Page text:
Dynamics and Variational Problems

Project Details


PI/Co-PI:Michael Loss/Eric Carlen, Georgia, Tech



The investigators will study a variety of physical problems ranging from a probabilistic investigation of the rates of equilibration in many particle systems, to the stability of matter in the presence of a quantized radiation field. More specifically, in the first problem mentioned, they will be studying the distance from equilibrium of a many particle system as measured by entropy

or related Lyapunov functions. The goal will be inequalities that yield realistic rates of approach to equilibrium for initial conditions that are far away from the equilibrium state. In recent work on the Kac model of molecular collisions, the investigators developed a method for controlling the rate of dissipation as a function of the number of molecules in the system. New work will extend this to other measures of the distance from equilibrium that is better suited to initial data far from equilibrium. The second problem is concerned with understanding the stability of matter problem for relativistic models with pair creation taken into account. Moreover, various questions concerning the self-energy of systems interacting with radiation and the existence of ground states will be investigated. All these problems will be treated from a non-perturbative perspective.

It is a fundamental observation that many laws of nature can be formulated as maximization or minimization problems. It is therefore important to describe the configurations of the physical systems that yield these minima or maxima, as well as understanding how these equilibrium configurations are reached by the system. This proposal investigates such problems in specific but fundamental models. These models are physically diverse: both classical and quantum, deterministic and probabilistic. The common mathematical thread that binds these problems, and many others discussed in the proposal, is that they all lead to challenging problems in the calculus of variations. Thus, they are tied together in that their solutions require new a--priori estimates, in the form of inequalities. This can be an estimate on the ground state energy in field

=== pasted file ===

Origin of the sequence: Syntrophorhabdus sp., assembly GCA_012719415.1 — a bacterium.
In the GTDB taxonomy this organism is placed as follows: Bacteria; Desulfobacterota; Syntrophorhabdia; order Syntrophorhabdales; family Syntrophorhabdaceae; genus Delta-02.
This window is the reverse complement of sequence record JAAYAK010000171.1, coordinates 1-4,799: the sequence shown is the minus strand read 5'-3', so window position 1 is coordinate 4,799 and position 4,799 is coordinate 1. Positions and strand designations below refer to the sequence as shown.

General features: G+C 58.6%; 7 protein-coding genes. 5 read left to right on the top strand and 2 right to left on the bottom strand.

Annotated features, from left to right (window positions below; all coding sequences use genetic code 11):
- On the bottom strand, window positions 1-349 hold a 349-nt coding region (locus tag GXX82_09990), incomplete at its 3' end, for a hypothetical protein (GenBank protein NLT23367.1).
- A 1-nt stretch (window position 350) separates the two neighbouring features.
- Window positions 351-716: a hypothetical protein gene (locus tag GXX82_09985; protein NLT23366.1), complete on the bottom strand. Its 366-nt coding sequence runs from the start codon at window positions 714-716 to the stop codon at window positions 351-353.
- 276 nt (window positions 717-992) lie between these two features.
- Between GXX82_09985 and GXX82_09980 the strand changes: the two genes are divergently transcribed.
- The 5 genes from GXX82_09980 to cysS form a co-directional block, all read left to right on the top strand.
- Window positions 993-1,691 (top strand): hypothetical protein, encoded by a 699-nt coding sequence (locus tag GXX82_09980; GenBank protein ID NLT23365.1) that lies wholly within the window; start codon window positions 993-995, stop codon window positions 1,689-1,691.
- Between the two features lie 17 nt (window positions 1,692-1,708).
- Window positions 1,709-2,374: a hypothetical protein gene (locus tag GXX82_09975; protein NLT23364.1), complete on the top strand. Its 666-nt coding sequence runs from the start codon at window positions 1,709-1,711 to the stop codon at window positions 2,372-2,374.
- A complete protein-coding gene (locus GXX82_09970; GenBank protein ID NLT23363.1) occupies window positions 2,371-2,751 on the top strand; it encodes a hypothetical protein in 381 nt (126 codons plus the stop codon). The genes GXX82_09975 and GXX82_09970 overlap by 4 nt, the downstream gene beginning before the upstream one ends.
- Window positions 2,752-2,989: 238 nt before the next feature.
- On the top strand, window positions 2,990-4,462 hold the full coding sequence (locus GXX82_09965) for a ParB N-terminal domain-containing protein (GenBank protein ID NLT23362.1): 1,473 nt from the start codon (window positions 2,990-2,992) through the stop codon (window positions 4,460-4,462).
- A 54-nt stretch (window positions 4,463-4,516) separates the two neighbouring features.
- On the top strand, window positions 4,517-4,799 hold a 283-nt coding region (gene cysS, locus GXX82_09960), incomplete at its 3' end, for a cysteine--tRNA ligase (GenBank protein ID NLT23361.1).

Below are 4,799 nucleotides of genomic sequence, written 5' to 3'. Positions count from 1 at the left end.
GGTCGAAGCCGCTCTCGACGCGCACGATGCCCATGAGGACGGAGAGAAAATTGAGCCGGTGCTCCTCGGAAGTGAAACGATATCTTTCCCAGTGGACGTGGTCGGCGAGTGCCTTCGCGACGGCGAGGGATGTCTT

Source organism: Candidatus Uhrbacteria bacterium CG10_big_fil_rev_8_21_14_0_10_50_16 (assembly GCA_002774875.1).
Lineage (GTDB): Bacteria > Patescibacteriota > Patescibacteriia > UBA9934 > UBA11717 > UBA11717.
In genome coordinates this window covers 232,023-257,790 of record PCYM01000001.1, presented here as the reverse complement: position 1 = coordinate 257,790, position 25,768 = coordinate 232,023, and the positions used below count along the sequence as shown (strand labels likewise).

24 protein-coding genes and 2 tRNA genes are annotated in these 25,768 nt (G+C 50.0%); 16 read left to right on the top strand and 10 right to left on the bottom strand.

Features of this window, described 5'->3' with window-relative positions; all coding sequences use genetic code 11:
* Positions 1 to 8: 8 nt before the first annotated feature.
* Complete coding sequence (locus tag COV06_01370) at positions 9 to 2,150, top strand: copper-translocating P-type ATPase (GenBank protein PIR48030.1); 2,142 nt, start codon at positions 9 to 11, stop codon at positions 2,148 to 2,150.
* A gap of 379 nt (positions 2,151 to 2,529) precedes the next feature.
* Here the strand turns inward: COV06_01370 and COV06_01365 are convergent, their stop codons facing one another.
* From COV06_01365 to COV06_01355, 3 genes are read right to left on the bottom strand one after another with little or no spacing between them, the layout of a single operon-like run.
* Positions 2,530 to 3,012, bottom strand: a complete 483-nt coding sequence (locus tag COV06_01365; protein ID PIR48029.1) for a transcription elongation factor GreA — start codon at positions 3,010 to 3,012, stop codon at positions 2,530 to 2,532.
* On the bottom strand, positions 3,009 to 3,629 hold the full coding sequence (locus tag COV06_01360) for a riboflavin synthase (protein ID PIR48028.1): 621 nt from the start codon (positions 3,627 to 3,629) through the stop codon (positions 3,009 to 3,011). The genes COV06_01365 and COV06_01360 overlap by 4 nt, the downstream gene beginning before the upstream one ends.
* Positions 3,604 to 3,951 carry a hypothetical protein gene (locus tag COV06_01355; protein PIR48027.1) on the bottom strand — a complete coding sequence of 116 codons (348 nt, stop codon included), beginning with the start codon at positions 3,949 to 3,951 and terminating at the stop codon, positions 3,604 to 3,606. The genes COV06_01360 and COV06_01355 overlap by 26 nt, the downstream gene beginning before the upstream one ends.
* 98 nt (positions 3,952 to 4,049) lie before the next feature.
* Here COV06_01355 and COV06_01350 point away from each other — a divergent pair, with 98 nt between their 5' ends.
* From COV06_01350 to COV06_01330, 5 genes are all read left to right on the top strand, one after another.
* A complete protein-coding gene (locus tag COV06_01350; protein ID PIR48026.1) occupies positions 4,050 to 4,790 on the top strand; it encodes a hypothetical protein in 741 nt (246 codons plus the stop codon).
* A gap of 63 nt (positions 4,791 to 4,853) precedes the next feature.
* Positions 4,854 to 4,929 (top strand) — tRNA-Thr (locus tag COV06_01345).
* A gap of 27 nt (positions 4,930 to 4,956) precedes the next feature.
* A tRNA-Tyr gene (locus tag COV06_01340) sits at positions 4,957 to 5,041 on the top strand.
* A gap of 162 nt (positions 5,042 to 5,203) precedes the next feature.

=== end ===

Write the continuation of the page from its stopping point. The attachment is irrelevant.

theory or an estimate on the rate of dissipation in kinetic theory. Ideally, these inequalities should be sharp enough to serve as the basis of exact calculations, and have applicability to problems other than the one that motivated them, as in the previous work on the Kac model. What makes it especially attractive to work in this area is that it cuts across the boundaries of mathematics and other scientific disciplines.

Effective start/end date5/15/034/30/07


  • National Science Foundation: $336,871.00


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